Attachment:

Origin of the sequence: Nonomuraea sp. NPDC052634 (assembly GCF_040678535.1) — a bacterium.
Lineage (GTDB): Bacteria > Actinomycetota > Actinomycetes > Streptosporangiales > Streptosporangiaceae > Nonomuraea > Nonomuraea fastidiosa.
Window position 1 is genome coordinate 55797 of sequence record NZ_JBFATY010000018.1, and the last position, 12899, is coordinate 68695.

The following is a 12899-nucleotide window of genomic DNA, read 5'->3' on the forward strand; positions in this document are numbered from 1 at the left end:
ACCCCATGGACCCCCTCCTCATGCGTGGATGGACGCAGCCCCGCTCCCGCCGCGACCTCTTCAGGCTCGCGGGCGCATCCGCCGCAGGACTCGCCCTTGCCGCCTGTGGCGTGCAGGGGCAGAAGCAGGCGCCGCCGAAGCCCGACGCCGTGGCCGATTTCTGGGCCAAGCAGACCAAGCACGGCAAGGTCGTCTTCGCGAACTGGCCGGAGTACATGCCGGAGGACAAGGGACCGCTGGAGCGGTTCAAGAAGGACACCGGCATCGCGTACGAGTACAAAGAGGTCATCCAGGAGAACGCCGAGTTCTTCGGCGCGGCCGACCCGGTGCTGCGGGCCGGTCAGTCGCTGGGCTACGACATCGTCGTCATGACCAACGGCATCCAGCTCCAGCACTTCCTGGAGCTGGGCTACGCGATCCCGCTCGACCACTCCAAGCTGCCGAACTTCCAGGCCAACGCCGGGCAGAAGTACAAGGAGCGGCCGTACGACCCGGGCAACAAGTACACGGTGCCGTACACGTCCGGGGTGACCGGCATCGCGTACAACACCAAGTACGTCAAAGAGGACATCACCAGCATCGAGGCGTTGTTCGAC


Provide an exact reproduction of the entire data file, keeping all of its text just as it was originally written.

Origin of the sequence: Nonomuraea sp. NPDC052634 (assembly GCF_040678535.1) — a bacterium.
Lineage (GTDB): Bacteria > Actinomycetota > Actinomycetes > Streptosporangiales > Streptosporangiaceae > Nonomuraea > Nonomuraea fastidiosa.
Window position 1 is genome coordinate 55797 of sequence record NZ_JBFATY010000018.1, and the last position, 12899, is coordinate 68695.

The following is a 12899-nucleotide window of genomic DNA, read 5'->3' on the forward strand; positions in this document are numbered from 1 at the left end:
ACCCCATGGACCCCCTCCTCATGCGTGGATGGACGCAGCCCCGCTCCCGCCGCGACCTCTTCAGGCTCGCGGGCGCATCCGCCGCAGGACTCGCCCTTGCCGCCTGTGGCGTGCAGGGGCAGAAGCAGGCGCCGCCGAAGCCCGACGCCGTGGCCGATTTCTGGGCCAAGCAGACCAAGCACGGCAAGGTCGTCTTCGCGAACTGGCCGGAGTACATGCCGGAGGACAAGGGACCGCTGGAGCGGTTCAAGAAGGACACCGGCATCGCGTACGAGTACAAAGAGGTCATCCAGGAGAACGCCGAGTTCTTCGGCGCGGCCGACCCGGTGCTGCGGGCCGGTCAGTCGCTGGGCTACGACATCGTCGTCATGACCAACGGCATCCAGCTCCAGCACTTCCTGGAGCTGGGCTACGCGATCCCGCTCGACCACTCCAAGCTGCCGAACTTCCAGGCCAACGCCGGGCAGAAGTACAAGGAGCGGCCGTACGACCCGGGCAACAAGTACACGGTGCCGTACACGTCCGGGGTGACCGGCATCGCGTACAACACCAAGTACGTCAAAGAGGACATCACCAGCATCGAGGCGTTGTTCGAC